What did we have to do? We had to deprive men of the vote, because we wished this to be a British country. We know very well that if the Opposition party had won the election contest, the men from the provinces who voted on the referendum in favour of conscription would be conscripted, and those who voted against
conscription would not be conscripted. That was the question that was up at the last election. Well, we went before the electors, and the electors endorsed the Military Service Act and everything that we did. The men of other parts of the country have been conscripted; they have carried on under the law, with very few complaints. But in the province of Quebec every effort has been put forth to prevent the law from going into effect and to keep the men from going to the war.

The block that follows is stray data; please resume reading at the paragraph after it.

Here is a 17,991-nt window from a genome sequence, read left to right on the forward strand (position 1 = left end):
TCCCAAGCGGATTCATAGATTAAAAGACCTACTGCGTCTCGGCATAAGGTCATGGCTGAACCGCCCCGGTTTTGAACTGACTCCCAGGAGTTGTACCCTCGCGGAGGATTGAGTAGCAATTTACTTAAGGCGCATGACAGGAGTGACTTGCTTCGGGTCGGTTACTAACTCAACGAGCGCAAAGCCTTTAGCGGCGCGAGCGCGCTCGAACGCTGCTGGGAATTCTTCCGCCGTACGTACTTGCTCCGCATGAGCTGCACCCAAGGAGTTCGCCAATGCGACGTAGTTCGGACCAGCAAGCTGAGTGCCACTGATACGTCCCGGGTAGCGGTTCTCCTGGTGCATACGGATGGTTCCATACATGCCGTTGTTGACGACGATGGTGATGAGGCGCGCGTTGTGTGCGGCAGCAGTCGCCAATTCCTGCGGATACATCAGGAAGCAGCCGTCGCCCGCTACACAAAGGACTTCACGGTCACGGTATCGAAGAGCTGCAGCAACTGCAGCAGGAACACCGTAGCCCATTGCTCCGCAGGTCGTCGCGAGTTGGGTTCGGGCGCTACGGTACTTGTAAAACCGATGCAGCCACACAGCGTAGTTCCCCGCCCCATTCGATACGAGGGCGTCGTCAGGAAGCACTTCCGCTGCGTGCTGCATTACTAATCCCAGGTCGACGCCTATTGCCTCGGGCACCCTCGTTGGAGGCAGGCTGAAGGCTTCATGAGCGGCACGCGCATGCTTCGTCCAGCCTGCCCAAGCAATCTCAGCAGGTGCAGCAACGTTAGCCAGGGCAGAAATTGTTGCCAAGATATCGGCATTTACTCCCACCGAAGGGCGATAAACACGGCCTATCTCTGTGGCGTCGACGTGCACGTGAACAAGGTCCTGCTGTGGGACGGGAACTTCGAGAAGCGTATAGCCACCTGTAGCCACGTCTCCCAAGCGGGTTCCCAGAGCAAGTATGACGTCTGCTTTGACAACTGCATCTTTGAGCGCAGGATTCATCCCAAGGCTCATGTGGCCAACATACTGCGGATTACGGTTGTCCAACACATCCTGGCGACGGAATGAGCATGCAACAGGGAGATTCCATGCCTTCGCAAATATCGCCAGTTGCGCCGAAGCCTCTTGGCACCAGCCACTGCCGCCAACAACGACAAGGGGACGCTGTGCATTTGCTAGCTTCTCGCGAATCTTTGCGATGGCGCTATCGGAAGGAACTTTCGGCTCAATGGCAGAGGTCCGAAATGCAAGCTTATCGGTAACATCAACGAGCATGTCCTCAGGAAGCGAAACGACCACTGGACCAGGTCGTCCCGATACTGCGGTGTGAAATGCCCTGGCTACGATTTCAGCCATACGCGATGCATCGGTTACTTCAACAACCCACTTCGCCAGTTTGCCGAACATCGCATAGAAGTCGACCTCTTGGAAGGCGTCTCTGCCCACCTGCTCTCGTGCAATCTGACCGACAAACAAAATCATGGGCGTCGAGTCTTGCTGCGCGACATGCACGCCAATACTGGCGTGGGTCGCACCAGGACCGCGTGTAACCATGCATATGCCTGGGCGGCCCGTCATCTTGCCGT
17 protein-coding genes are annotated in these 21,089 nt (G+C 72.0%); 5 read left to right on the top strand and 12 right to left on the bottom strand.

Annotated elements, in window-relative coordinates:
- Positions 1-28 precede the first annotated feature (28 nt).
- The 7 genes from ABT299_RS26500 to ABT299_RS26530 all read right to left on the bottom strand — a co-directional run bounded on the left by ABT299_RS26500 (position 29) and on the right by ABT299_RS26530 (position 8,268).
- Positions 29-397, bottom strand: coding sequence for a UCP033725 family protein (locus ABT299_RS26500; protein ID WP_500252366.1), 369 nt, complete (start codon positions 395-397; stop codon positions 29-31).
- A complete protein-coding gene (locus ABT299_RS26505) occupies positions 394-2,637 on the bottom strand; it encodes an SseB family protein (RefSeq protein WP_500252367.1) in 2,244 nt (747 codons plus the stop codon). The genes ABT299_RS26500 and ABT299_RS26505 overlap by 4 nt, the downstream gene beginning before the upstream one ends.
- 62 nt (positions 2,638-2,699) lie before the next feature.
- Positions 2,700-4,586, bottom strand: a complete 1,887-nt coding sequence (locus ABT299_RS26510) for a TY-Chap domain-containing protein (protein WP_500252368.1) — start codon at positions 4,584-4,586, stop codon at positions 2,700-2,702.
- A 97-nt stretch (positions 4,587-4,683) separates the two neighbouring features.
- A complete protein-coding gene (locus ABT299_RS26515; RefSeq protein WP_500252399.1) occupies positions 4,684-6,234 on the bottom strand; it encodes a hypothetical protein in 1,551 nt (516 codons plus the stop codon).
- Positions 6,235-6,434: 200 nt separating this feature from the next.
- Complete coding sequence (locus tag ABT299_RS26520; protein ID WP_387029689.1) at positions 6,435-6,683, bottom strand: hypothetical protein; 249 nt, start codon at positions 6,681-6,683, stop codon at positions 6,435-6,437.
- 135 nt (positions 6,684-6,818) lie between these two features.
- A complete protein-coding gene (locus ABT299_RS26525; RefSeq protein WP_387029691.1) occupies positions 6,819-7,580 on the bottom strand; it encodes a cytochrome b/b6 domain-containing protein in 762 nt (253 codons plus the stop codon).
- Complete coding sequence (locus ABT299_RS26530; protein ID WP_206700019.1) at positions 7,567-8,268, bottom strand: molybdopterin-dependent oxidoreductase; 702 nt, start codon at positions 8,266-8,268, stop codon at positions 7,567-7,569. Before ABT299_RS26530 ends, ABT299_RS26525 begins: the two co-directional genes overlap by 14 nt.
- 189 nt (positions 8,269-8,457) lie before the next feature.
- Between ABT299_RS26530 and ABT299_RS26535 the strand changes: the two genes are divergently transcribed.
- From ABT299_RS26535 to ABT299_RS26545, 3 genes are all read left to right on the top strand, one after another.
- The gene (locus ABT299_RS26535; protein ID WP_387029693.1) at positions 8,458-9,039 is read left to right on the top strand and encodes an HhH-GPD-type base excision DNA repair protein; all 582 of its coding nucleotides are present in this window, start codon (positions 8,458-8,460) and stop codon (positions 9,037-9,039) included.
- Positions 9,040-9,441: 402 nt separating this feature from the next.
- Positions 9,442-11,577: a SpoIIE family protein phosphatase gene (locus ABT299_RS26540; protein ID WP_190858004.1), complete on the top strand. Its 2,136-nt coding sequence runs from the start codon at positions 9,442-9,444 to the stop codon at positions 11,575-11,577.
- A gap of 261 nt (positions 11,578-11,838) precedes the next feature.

I would not have brought this question forward to-day did I not feel that unless [DOT]some drastic steps are taken-'more drastic even than have 'been mentioned in the House to-day-Quebec will not be conscripted until after the war. Let me tell you, Mr. Speaker, why I say that. Up to the present time the province of Quebec has given only 5,000 men under the Military Service Act, and of that number fully 3,500 are English-speaking. So that our Frenchspeaking friends, who should' be the first to stand loyally by us, have given only
Subtopic: MOTION OF MR. J. A. CURRIE FOR LEAVE TO ADJOURN THE HOUSE TO DISCUSS.